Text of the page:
Photospheric fiveminute oscillations, probably first observed by Leighton et al. (1962), are caused by trapped acoustic waves (pmodes) inside the solar interior (Ulrich 1970; Leibacher & Stein 1971) and are well known and have been studied extensively. It is believed that the energy of pmodes is contributed by convective or radiative fluxes. A precise determination of the pmodes properties provides a powerful tool to probe the solar interior. Highdegree (ℓ > 200) acoustic oscillations are vertically trapped in a spherical shell with the photosphere as the upper boundary and the lower boundary depending on the horizontal wavenumber, , and the frequency (ω), (1)where r_{t} is depth of the lower turning point. Lifetimes of highdegree modes are much shorter than the sound travel time around the Sun, therefore local effects are more important for these modes than for the lowdegree modes, which have longer horizontal wavelengths and longer lifetimes. It is likely that highdegree acoustic waves are not global modes, that is, they do not remain coherent while travelling over the circumference to interfere with themselves. Therefore, they can locally be considered as horizontally travelling, vertically trapped waves. These are observed as photospheric motions inferred from the Doppler shifts of photospheric spectral lines. The analysis of local modes provides a diagnostic tool to study the structural and dynamic properties of the solar interior beneath ARs as well as the changes in excitation and damping of modes that are most affected by the surface magnetic fields.
Previous studies showed that characteristics of the highdegree modes are modified in active regions (ARs) with complex and strong magnetic fields associated with sunspots, which are different from magnetically quiet regions (QRs). The significant reduction of the pmode energy in ARs has been attributed to absorption by sunspots (Braun et al. 1987; Braun & Duvall 1990; Bogdan et al. 1993; Zhang 1997; Hindman & Brown 1998; Haber et al. 1999; Mathew 2008; Gosain et al. 2011). Previous studies showed that the mode power absorption changes with harmonic degree and radial order. The absorption increases with increasing horizontal wavenumber k_{h} over the range 0.0–0.8 Mm^{1} and decreases for higher k_{h} in the range 0.8–1.5 Mm^{1}. The absorption along each individual pmode ridge tends to peak at an intermediate value of the degree 200–400. Hindman & Brown (1998) found that the amplitudes of oscillations with frequencies lower than 5.2 mHz decrease with field strength for both velocity and continuum intensity measurements. Furthermore, they reported that oscillations with frequencies between 5.2 and 7.0 mHz within ARs suppressed continuum intensity amplitudes, but enhanced velocity amplitudes.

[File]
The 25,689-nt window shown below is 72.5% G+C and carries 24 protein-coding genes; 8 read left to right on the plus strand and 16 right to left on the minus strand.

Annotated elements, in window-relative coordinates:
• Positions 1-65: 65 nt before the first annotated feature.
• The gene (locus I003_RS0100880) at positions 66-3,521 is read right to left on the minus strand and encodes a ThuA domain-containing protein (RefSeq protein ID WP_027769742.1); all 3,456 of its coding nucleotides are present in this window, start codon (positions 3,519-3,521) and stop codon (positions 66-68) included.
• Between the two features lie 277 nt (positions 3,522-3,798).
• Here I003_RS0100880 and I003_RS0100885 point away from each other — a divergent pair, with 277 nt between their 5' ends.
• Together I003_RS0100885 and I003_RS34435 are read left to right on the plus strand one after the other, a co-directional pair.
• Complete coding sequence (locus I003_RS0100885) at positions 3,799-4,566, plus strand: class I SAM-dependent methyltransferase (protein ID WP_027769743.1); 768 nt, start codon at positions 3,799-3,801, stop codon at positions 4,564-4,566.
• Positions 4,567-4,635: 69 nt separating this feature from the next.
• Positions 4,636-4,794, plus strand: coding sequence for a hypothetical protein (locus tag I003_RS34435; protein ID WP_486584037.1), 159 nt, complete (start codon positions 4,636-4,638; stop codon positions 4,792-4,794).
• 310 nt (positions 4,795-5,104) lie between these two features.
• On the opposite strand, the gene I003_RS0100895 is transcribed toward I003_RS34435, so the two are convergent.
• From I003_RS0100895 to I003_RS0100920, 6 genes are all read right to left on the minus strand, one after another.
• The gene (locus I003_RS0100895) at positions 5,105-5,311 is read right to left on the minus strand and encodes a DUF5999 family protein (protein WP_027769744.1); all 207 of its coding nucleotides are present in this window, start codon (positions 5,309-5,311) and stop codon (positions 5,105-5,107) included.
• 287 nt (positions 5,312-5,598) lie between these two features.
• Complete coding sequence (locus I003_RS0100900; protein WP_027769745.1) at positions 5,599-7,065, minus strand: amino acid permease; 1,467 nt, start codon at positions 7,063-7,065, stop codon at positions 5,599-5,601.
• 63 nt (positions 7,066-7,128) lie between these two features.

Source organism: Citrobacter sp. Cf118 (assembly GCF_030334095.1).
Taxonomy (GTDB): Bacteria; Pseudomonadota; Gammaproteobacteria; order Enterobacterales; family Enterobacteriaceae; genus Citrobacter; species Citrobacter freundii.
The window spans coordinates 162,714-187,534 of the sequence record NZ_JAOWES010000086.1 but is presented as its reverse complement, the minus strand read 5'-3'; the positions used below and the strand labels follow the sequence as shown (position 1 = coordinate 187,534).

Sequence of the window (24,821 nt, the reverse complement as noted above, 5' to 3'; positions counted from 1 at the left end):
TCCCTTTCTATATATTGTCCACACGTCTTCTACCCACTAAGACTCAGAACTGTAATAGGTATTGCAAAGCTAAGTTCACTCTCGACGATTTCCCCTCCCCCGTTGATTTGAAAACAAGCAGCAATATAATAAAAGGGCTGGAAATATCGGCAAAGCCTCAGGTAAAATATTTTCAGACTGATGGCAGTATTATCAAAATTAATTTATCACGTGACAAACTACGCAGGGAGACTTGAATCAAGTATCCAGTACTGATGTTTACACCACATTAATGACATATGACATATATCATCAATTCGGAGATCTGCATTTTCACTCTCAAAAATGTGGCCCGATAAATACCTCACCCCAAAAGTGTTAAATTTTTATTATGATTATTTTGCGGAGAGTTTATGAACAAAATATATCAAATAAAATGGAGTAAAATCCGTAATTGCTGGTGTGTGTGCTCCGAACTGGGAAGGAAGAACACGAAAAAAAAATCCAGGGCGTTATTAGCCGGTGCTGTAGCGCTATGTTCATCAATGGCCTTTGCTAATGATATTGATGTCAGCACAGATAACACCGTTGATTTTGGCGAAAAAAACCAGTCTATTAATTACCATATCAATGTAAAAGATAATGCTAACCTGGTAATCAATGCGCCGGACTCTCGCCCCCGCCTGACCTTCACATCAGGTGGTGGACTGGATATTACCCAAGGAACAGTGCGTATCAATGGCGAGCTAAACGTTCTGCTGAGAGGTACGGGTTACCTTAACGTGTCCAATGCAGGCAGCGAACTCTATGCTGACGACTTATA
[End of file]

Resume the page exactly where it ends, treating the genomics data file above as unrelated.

The differences in mode frequency and width in ARs and QRs have been studied earlier. Rajaguru et al. (2001) found that the frequencies of solar oscillations are significantly higher in ARs than in QRs. Width and asymmetry of the peaks in power spectra are also larger in ARs, while the mode amplitudes are smaller. Furthermore, Howe et al. (2004) showed that the difference in mode characteristics are correlated with the differences in the average surface magnetic fields between corresponding regions. They reported a strong dependence of amplitude and lifetime of pmodes on the local magnetic flux, and found that these parameters decreased in the fiveminute band, while a reverse trend was found at high frequencies. RabelloSoares et al. (2008) confirmed previous results and reported that mode amplitude and width variations are nearly linear.